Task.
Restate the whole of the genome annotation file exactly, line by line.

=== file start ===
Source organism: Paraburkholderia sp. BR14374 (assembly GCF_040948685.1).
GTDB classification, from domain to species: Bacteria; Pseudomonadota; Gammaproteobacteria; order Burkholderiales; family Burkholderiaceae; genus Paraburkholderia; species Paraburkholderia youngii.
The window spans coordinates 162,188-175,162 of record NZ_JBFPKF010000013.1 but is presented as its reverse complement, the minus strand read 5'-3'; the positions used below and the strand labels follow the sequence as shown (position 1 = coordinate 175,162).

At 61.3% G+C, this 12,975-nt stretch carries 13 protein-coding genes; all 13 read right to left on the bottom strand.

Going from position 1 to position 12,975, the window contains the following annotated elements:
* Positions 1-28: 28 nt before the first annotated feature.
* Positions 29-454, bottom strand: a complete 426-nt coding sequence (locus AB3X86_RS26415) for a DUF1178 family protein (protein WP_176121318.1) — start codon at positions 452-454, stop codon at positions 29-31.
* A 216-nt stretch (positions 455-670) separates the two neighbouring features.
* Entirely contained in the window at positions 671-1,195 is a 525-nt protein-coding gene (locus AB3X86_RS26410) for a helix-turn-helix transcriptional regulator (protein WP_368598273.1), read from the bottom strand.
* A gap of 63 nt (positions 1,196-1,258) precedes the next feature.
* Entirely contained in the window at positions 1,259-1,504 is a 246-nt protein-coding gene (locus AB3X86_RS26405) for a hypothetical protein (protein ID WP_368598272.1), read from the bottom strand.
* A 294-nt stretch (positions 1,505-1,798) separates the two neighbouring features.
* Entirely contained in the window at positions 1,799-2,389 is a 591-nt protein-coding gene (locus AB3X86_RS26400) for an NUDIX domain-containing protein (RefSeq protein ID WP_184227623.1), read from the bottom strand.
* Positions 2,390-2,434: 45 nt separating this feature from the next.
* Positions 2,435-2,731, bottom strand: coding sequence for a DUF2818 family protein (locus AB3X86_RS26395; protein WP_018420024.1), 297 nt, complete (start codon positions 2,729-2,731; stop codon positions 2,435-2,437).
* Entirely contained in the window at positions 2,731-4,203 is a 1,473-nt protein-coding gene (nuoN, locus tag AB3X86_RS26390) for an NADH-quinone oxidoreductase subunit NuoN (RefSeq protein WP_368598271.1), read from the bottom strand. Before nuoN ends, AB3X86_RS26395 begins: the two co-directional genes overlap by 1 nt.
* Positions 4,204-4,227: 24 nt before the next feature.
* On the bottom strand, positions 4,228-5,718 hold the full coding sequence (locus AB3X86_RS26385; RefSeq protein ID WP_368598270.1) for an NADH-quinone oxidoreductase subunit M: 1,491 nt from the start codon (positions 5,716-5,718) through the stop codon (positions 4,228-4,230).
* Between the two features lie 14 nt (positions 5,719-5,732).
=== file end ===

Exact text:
Source organism: Paraburkholderia sp. BR14374 (assembly GCF_040948685.1).
GTDB classification, from domain to species: Bacteria; Pseudomonadota; Gammaproteobacteria; order Burkholderiales; family Burkholderiaceae; genus Paraburkholderia; species Paraburkholderia youngii.
The window spans coordinates 162,188-175,162 of record NZ_JBFPKF010000013.1 but is presented as its reverse complement, the minus strand read 5'-3'; the positions used below and the strand labels follow the sequence as shown (position 1 = coordinate 175,162).

At 61.3% G+C, this 12,975-nt stretch carries 13 protein-coding genes; all 13 read right to left on the bottom strand.

Going from position 1 to position 12,975, the window contains the following annotated elements:
* Positions 1-28: 28 nt before the first annotated feature.
* Positions 29-454, bottom strand: a complete 426-nt coding sequence (locus AB3X86_RS26415) for a DUF1178 family protein (protein WP_176121318.1) — start codon at positions 452-454, stop codon at positions 29-31.
* A 216-nt stretch (positions 455-670) separates the two neighbouring features.
* Entirely contained in the window at positions 671-1,195 is a 525-nt protein-coding gene (locus AB3X86_RS26410) for a helix-turn-helix transcriptional regulator (protein WP_368598273.1), read from the bottom strand.
* A gap of 63 nt (positions 1,196-1,258) precedes the next feature.
* Entirely contained in the window at positions 1,259-1,504 is a 246-nt protein-coding gene (locus AB3X86_RS26405) for a hypothetical protein (protein ID WP_368598272.1), read from the bottom strand.
* A 294-nt stretch (positions 1,505-1,798) separates the two neighbouring features.
* Entirely contained in the window at positions 1,799-2,389 is a 591-nt protein-coding gene (locus AB3X86_RS26400) for an NUDIX domain-containing protein (RefSeq protein ID WP_184227623.1), read from the bottom strand.
* Positions 2,390-2,434: 45 nt separating this feature from the next.
* Positions 2,435-2,731, bottom strand: coding sequence for a DUF2818 family protein (locus AB3X86_RS26395; protein WP_018420024.1), 297 nt, complete (start codon positions 2,729-2,731; stop codon positions 2,435-2,437).
* Entirely contained in the window at positions 2,731-4,203 is a 1,473-nt protein-coding gene (nuoN, locus tag AB3X86_RS26390) for an NADH-quinone oxidoreductase subunit NuoN (RefSeq protein WP_368598271.1), read from the bottom strand. Before nuoN ends, AB3X86_RS26395 begins: the two co-directional genes overlap by 1 nt.
* Positions 4,204-4,227: 24 nt before the next feature.
* On the bottom strand, positions 4,228-5,718 hold the full coding sequence (locus AB3X86_RS26385; RefSeq protein ID WP_368598270.1) for an NADH-quinone oxidoreductase subunit M: 1,491 nt from the start codon (positions 5,716-5,718) through the stop codon (positions 4,228-4,230).
* Between the two features lie 14 nt (positions 5,719-5,732).